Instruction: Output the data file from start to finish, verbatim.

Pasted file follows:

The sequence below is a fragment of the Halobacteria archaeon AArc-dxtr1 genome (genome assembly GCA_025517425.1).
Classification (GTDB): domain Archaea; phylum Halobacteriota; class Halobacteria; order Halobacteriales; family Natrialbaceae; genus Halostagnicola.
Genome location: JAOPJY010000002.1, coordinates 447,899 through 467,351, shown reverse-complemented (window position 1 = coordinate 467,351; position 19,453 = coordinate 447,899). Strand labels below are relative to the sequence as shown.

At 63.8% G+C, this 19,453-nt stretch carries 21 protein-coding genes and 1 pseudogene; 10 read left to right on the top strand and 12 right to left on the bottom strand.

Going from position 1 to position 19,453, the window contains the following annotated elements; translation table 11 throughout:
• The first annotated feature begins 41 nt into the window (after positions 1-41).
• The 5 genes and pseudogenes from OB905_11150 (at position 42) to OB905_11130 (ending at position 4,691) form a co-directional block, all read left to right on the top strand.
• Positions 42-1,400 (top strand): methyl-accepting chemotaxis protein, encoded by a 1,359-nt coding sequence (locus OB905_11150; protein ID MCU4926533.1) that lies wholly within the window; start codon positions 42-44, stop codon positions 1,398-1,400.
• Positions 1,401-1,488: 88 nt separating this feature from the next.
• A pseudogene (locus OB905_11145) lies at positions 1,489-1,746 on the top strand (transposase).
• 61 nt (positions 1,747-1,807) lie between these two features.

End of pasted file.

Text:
The sequence below is a fragment of the Halobacteria archaeon AArc-dxtr1 genome (genome assembly GCA_025517425.1).
Classification (GTDB): domain Archaea; phylum Halobacteriota; class Halobacteria; order Halobacteriales; family Natrialbaceae; genus Halostagnicola.
Genome location: JAOPJY010000002.1, coordinates 447,899 through 467,351, shown reverse-complemented (window position 1 = coordinate 467,351; position 19,453 = coordinate 447,899). Strand labels below are relative to the sequence as shown.

At 63.8% G+C, this 19,453-nt stretch carries 21 protein-coding genes and 1 pseudogene; 10 read left to right on the top strand and 12 right to left on the bottom strand.

Going from position 1 to position 19,453, the window contains the following annotated elements; translation table 11 throughout:
• The first annotated feature begins 41 nt into the window (after positions 1-41).
• The 5 genes and pseudogenes from OB905_11150 (at position 42) to OB905_11130 (ending at position 4,691) form a co-directional block, all read left to right on the top strand.
• Positions 42-1,400 (top strand): methyl-accepting chemotaxis protein, encoded by a 1,359-nt coding sequence (locus OB905_11150; protein ID MCU4926533.1) that lies wholly within the window; start codon positions 42-44, stop codon positions 1,398-1,400.
• Positions 1,401-1,488: 88 nt separating this feature from the next.
• A pseudogene (locus OB905_11145) lies at positions 1,489-1,746 on the top strand (transposase).
• 61 nt (positions 1,747-1,807) lie between these two features.